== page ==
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Bargaining Goods for Personal Data

Data privacy isn’t a topic that has strayed far from the news agenda. With  6.5 million LinkedIn passwords exposed and the European Commission calling for new laws to strength the right to access, change or delete personal data, you’d think the general population would be guarding their data even more firmly – especially as only 35 per cent of UK adults trust businesses to use their personal data as directed by them. Yet, research we released last month revealed a step change in consumer attitudes, with the emergence of a younger, more data-savvy, generation, who are intrigued by what their personal data can do for them.

35% of 18- to 34-year olds in the UK revealed that they are comfortable providing personal information to organisations to help them tailor future offers and communication.  Further to that, almost one in ten (9%) of the younger generation (those aged 18 to 34) felt that the more personal information they provide a business with, the better the service they receive as a result. The fact is – big data can provide organisations with an unprecedented opportunity to improve customer experience through highly personalised and targeted communications.  Amazon is a good example of this, doing the exact thing, using its big data to get customer love.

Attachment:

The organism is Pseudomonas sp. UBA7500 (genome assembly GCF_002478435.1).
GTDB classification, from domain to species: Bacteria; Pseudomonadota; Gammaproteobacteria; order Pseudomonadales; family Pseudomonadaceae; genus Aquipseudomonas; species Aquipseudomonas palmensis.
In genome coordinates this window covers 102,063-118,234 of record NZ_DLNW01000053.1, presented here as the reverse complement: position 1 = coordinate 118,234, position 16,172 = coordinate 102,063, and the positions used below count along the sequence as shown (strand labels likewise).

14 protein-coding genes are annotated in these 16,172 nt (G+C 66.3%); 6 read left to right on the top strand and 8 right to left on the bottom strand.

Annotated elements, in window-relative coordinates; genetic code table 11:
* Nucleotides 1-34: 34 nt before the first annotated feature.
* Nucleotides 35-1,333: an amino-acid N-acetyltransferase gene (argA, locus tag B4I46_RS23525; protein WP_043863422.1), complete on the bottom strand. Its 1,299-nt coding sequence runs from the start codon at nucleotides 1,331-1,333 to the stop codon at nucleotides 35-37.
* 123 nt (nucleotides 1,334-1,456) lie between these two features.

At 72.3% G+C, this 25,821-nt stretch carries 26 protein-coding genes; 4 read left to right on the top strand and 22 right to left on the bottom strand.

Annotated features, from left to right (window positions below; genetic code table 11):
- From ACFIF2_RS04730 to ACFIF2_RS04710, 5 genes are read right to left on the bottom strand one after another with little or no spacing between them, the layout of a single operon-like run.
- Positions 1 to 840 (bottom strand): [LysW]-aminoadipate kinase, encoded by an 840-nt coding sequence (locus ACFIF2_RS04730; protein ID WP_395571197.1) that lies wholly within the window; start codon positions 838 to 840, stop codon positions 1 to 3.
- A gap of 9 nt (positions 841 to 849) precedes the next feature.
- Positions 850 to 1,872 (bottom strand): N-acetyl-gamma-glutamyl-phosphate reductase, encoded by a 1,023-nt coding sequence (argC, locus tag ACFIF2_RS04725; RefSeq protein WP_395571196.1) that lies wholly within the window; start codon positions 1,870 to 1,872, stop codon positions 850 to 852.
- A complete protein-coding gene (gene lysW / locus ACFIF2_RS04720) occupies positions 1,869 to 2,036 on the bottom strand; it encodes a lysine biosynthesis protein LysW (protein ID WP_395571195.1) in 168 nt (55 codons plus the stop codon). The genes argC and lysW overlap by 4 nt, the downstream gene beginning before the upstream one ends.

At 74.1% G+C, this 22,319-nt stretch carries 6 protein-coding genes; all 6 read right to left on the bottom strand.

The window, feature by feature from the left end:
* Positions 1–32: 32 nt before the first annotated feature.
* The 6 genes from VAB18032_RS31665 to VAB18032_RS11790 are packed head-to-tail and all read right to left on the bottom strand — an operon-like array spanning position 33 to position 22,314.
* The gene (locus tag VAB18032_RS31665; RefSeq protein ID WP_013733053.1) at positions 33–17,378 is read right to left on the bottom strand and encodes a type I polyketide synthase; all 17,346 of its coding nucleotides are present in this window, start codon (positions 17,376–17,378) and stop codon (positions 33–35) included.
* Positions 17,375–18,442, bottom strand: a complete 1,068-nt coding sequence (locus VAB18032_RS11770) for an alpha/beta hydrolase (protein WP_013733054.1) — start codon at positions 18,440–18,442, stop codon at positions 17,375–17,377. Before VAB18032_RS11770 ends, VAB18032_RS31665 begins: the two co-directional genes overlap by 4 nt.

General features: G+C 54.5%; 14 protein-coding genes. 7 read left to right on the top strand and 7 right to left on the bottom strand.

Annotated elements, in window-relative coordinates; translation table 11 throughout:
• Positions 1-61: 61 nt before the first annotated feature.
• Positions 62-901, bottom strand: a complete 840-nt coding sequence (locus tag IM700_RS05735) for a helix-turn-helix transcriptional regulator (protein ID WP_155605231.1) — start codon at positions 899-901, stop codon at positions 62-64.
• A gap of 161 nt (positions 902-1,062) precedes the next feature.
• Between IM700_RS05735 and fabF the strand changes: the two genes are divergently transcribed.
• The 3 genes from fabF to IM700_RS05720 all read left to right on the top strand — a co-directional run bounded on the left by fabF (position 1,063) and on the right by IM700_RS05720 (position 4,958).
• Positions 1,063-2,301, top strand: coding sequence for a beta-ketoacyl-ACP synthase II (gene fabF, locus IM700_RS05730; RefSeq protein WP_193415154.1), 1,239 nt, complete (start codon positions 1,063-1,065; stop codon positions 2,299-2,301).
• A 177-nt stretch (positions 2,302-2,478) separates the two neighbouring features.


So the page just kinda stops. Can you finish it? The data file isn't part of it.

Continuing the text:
Here are a few pointers to help organisations make the most of big data so that is becomes its greatest asset, rather than its gravest liability?

  • Obtain user consent to collect and use their data in order to build trust.
  • Mask sensitive data so that identifiers such as birth dates are shielded, reducing the risk of data breaches.
  • Use a single identifier for each individual that does not change over time and can be used in all instances, ensuring that their interaction with the company can be recorded and their personalised profile updated.
  • Ensure that the reams of data held in different parts of the business are integrated to enable a single, trusted view of the business.
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One Response to Bargaining Goods for Personal Data

  1. Rocky says:

    Good blog post. Some tips i would like to make contributions about is that personal computer memory needs to be purchased if your computer cannot cope with that which you do with it. One can put in two RAM memory boards with 1GB each, as an example, but not one of 1GB and one with 2GB. One should make sure the manufacturer’s documentation for one’s PC to be sure what type of memory space is essential.

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